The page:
• Kicks
      Kicks are strikes performed with the legs and lower body. In a way similar to strikes, we teach not only the fundamentals of the kick, but also balance, power generation, stance and body positioning, and flexibility in order to enable students to maximize their benefit while kicking.
    • Blocks
      Blocks are a way of stopping, deflecting, or absorbing a strike made by an opponent in order to minimize damage to oneself. We teach the motions associated with blocks at each level, but also how to utilize blocks as transformations into strikes, or even as strikes in and of themselves.
    • Stances
      Stances train the legs and body, provide a mechanism for teaching balance to the student, and generate power through transition from one stance to another. We are rigorous in our stance training and often employ methods of strengthening the legs in order for students to deepen their stances. While stance training is often repetitive, it is core to a student's development and stance training should be undertaken with maximum attention paid to detail.
    • Techniques
      All technical applications of the art consisting of a sequence of steps necessary to execute a complicated move we refer to as 'techniques'. This includes joint locks, throws, submission holds, striking combinations, and blocking/redirection maneuvers. All of our techniques are derived directly from the forms we teach. Students learn not only the theoretical basis for a defense, but also the parts of the defense that make it practical to use in an actual combat situation.
    • Ground Defenses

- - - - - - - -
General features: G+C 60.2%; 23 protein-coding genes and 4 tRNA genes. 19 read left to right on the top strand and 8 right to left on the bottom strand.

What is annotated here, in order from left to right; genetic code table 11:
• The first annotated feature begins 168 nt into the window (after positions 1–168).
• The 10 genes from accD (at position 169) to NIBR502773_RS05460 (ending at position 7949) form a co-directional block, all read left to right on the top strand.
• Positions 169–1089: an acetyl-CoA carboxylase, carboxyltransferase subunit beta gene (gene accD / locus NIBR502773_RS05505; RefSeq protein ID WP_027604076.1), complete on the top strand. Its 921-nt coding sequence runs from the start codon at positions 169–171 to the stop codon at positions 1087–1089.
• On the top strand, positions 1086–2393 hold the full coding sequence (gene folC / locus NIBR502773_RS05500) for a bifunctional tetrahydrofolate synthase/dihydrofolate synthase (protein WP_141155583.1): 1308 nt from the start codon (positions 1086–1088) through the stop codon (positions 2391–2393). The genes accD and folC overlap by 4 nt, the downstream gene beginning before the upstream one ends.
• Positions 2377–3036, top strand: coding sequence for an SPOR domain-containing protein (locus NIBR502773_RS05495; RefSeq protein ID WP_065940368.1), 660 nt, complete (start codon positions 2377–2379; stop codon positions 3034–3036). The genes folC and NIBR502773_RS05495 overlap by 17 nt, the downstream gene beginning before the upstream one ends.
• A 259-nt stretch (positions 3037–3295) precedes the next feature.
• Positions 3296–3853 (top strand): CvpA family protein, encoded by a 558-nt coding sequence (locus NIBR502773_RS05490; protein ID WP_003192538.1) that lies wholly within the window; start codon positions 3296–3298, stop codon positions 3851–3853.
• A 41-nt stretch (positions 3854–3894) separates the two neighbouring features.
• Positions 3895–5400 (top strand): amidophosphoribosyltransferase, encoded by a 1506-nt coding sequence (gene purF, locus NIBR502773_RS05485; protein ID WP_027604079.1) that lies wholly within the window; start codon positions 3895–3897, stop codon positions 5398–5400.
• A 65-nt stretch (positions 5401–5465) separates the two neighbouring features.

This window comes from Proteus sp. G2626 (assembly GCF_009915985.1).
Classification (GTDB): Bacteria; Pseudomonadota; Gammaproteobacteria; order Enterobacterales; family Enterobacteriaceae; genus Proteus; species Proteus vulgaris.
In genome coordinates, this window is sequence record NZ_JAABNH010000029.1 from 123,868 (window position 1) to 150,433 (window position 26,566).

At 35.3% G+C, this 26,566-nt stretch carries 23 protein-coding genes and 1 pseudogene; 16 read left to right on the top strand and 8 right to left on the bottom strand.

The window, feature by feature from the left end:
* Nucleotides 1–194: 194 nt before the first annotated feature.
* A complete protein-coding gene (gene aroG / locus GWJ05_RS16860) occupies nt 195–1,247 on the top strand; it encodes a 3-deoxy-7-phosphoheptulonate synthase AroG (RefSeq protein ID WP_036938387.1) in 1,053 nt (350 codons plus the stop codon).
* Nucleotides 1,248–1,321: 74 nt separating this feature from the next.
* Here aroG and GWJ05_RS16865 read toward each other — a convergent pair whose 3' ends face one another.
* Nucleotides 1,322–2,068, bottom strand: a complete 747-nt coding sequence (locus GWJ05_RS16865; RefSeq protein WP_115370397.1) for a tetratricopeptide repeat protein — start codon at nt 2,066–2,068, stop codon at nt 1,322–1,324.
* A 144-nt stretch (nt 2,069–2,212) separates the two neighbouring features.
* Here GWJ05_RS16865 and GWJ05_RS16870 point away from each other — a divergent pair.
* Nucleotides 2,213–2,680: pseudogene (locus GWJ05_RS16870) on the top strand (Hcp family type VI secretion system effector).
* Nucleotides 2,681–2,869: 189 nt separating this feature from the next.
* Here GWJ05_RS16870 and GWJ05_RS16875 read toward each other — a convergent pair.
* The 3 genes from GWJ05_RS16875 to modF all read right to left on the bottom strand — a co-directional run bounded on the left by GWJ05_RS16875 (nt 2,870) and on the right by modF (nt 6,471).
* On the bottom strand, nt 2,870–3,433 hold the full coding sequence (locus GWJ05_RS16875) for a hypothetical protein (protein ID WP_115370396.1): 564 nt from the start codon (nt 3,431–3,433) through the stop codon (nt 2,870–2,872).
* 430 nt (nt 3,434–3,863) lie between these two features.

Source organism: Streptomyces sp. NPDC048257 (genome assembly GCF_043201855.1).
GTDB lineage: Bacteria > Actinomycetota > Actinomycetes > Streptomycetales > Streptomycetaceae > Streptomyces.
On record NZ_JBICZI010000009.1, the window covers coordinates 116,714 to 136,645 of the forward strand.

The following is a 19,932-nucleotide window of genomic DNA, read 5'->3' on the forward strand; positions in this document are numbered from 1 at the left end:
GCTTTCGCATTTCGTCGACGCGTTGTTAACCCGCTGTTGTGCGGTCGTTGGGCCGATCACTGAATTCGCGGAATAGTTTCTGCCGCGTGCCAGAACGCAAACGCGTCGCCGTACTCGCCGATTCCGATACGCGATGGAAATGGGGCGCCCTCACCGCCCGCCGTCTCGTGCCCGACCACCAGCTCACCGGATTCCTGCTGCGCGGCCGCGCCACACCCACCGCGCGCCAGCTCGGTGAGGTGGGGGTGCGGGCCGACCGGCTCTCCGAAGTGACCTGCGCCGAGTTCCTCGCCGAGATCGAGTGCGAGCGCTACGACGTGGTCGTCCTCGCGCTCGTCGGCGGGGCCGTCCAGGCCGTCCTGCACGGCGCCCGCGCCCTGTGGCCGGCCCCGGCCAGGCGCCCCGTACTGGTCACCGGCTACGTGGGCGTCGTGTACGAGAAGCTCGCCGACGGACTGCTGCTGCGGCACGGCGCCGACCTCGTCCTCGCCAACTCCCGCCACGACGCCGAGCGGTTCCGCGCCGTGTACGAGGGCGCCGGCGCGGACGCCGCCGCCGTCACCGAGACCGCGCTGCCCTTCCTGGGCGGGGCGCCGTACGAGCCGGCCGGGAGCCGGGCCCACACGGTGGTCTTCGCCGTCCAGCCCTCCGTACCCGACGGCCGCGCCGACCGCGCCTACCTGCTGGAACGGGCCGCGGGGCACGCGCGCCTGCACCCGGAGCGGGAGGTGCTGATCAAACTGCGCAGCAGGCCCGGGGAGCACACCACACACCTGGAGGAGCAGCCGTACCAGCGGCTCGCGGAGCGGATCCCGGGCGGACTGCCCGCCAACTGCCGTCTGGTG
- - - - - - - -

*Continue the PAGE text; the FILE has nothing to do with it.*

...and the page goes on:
Much of the art of Kung Fu is centered around how to defend oneself from a standing position. Unfortunately, there are times when it is inevitable that even the best fighters will end up on the ground. We teach a number of techniques related to falling safely, defending oneself while on the ground, and recovering from a fall or takedown to regain an upright posture.
    • Theory
      In addition to the applications of the fighting art of Kung Fu ('techniques'), we also teach the theoretical basis for the art. This theory component covers topics such as positioning and strategy while in combat, the ethics of when to use what one has learned, the historical basis for our techniques, and traditions surrounding our art. As it is traditional for more experienced students to pass on what they have learned, we also have a number of topics on teaching and learning that are specific to the martial arts.
    • Chi Kung
      Chi Kung, or Qigong, literally means 'life energy cultivation'. It is a methodology of meditation, simple exercises, repetition, and mental visualization techniques designed to focus students' minds and internal energy ('Chi'). Practioners of T'ai Chi will find similarities in the movements within the art of T'ai Chi to our Chi Kung exercises.
    • Sparring
      Sparring is our method of applying theoretical concepts and physical techniques in real-time against an opponent. Students at the rank of white belt are introduced to sparring through two-person drills and basic boxing in a controlled environment. Orange, yellow, and green belts are expected to extend their knowledge in boxing, as well as add the use of their feet for executing kicks. At blue, purple, red, and black belts, students are introduced to more open-hand techniques, and begin to practice the use of these techniques in a controlled combat situation.

Self-Study Expectations

In addition to class attendance, students are expected to spend time conditioning themselves outside of class. As students progress further in the ranks, this requirement becomes more crucial to success. While each student may require a different amount of time for different concepts, students should strive to practice 2 hours per week outside of class for every hour of class in which they participate.

The following is a list of items each student should practice on their own, outside of class:

  • Stance Training
  • Practice and Review of Known Forms
  • Journaling/Memory Retention Techniques
  • Meditation and Chi Kung Visualizations
  • Conditioning Drills
  • Sparring Review/Self-Critique